3. Works that are unpublished are subject to copyright protections under U.S. copyright law, without regard to the nationality or domicile of the author. As such, the author or creator can choose to publish this work in a way that provides U.S. copyright protections, thus leading to the possibility of copyright registration.

So, to answer the key question of this article, no, you don’t have to be a U.S. citizen to register a copyrightable work in the United States.

Instead, your work just has to meet the basic requirements for copyright protection as outlined in U.S. copyright law.

How to Register a Copyright if You Don’t Have U.S. Citizenship

Provided you meet the requirements listed above, registering a copyright in the United States is relatively simple.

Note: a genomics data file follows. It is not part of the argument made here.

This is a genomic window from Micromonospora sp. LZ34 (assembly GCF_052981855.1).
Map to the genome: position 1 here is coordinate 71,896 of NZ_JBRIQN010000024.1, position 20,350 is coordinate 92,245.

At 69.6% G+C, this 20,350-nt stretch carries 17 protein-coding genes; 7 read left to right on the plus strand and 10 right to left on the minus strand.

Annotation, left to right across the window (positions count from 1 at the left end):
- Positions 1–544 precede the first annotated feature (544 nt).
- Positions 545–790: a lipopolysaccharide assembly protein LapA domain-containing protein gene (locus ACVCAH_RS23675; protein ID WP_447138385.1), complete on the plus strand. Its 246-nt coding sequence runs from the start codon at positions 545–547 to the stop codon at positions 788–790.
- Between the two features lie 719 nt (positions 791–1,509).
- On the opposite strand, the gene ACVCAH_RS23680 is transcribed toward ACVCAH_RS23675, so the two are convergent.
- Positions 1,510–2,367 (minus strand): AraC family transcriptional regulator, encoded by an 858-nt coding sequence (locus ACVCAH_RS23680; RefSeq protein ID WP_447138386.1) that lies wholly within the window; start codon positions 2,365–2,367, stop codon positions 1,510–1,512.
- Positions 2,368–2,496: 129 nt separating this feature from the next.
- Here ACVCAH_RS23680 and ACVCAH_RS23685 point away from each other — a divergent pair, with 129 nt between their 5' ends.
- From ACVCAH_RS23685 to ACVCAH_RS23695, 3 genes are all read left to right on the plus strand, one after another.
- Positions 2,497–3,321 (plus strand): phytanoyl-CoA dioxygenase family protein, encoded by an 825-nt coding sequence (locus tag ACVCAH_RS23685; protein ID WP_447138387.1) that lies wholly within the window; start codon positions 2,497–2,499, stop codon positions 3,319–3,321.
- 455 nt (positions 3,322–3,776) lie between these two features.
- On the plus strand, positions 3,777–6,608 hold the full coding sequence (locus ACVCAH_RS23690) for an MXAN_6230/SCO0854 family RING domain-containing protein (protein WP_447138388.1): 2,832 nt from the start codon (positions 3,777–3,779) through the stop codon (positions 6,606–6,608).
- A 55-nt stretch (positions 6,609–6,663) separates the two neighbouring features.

Put simply, the general process goes as follows:

  1. The moment you create a “finished” version of your creative work you immediately gain copyright protections for that work. These protections are automatic, and do not require registration with the U.S. copyright office.
  2. In order to enforce your copyright (such as through a copyright infringement lawsuit), you need to register your copyright with the copyright office. Generally, you should do so within three months of publishing your work (or within three months of finding out that someone is infringing on your work).
  3. Actually registering your copyright is rather simple, and (generally) just involves submitting the right form to the copyright office alongside some copies of your creative work. You’ll also have to pay a small filing fee.
  4. If the copyright office approves your application, you’ll receive your copyright certificate in the mail roughly three to four months later.